I bought the Canon 12mm...no focus shift. Problem solved...wallet in pain.

I found that no-name cable releases break easily although they "look" the same as the Canon.

My Wasabi batteries and charger (includes car charger) are great! You just don't get any battery indication in the finder, if you can live with that. Savings are significant if you buy the two-battery-plus-charge set when compared to the Canon batteries, spare charger and car adapter.
5D Mark III, Canon 15mm f/2.8 Fisheye, Canon 17mm f/4L TS-E, Canon 16-35mm f/4L IS, 21mm f/2.8 Zeiss, Sigma 35mm f/1.4, 24-70mm f/2.8 II, 50mm f/1.4 Sigma Art, 85mm f/1.2L, 100mm f/2.8L Macro,70-200mm f/2.8L IS II...1.4x converter III, and some other stuff.....

TonyMM

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Re: Third Party Accessories - What to Buy, What to Avoid
« Reply #26 on: February 09, 2013, 12:33:06 PM »
I have had good luck with Fotodiox lens hoods for about $5.95 each - have bought 3 of them from Amazon.  They fit perfectly and can be mounted backwards.  They are black on the inside and I have had no problems with flare.

I have had bad luck with a 3rd party battery (can't remember name) - the supplied charger worked fine with Canon batteries (which is why I ordered - needed the replacement charger and the battery came along with it).  The battery would not insert all the way into the camera - and certainly wasn't going to force it in, so put it in recycle.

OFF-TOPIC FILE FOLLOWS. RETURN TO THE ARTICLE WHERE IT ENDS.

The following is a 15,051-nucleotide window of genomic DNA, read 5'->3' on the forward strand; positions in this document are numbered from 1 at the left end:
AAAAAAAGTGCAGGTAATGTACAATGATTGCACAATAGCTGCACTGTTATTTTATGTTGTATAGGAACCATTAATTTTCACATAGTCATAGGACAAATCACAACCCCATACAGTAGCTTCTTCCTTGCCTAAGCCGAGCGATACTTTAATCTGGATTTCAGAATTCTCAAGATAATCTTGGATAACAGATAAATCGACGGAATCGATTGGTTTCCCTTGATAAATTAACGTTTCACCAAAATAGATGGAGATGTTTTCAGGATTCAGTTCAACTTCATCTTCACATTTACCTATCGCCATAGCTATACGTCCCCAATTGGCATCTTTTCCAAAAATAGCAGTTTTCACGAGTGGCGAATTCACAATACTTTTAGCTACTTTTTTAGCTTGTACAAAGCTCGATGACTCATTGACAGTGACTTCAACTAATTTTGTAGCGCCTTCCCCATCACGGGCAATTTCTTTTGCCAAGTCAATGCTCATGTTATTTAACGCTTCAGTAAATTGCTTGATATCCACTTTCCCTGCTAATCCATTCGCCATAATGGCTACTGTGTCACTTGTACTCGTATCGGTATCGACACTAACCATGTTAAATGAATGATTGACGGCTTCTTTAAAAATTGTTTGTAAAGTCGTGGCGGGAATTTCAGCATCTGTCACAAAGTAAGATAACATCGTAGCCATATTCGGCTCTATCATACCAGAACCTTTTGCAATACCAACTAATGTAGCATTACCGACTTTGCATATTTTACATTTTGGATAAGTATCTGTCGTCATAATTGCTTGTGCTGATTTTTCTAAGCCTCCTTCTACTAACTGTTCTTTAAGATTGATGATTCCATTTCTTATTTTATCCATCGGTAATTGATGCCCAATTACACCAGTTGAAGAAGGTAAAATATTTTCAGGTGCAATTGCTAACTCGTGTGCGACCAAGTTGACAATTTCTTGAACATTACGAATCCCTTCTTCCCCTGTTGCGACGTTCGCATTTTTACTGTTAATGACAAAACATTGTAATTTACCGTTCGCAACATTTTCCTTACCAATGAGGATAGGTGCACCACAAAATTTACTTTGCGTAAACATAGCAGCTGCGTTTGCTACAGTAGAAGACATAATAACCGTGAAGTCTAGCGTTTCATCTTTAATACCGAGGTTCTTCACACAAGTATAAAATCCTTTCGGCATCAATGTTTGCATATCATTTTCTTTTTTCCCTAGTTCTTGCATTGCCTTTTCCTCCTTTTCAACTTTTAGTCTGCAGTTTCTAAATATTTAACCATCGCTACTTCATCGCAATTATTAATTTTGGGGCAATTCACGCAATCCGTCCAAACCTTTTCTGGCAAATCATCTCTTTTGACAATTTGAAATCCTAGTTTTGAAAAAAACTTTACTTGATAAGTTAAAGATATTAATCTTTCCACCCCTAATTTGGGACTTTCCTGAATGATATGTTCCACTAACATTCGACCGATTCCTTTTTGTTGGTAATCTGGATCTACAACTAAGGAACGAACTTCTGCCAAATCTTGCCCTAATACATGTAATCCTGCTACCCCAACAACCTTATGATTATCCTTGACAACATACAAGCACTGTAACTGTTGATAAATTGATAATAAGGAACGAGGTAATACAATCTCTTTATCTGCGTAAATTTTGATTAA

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Stig

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Re: Third Party Accessories - What to Buy, What to Avoid
« Reply #27 on: February 09, 2013, 01:13:05 PM »
I got in on trying ebay stuff as well. From the top of my head, the most pleasant price/performance I got were:

1, remote flash triggers (MK-RC7 i think), cost something like 15euro, work great as flash radio triggers, but also work as wireless shutter release : ) and then

2, a flash branded Godox TT520 for something like 26euros that I sometimes prefer to my (almost 10times as expensive) canon 430exii... it doesn't have some functions, but it can work as optical slave, it can be set as front and rear curtain, but mostly, in manual its so much quicker to change the power level... on a 430exii you need to hold the middle button for a moment, then go +/-, then push the middle one again, on the Godox, you just press + or - and you are done, so when I'm playing with some off camera setup, I find it more convenient. Oh and as a detail, the cheap one has a white reflection card, while the canon doesn't. And, I actually bought that from linkdelight.com, but they sell on ebay as well.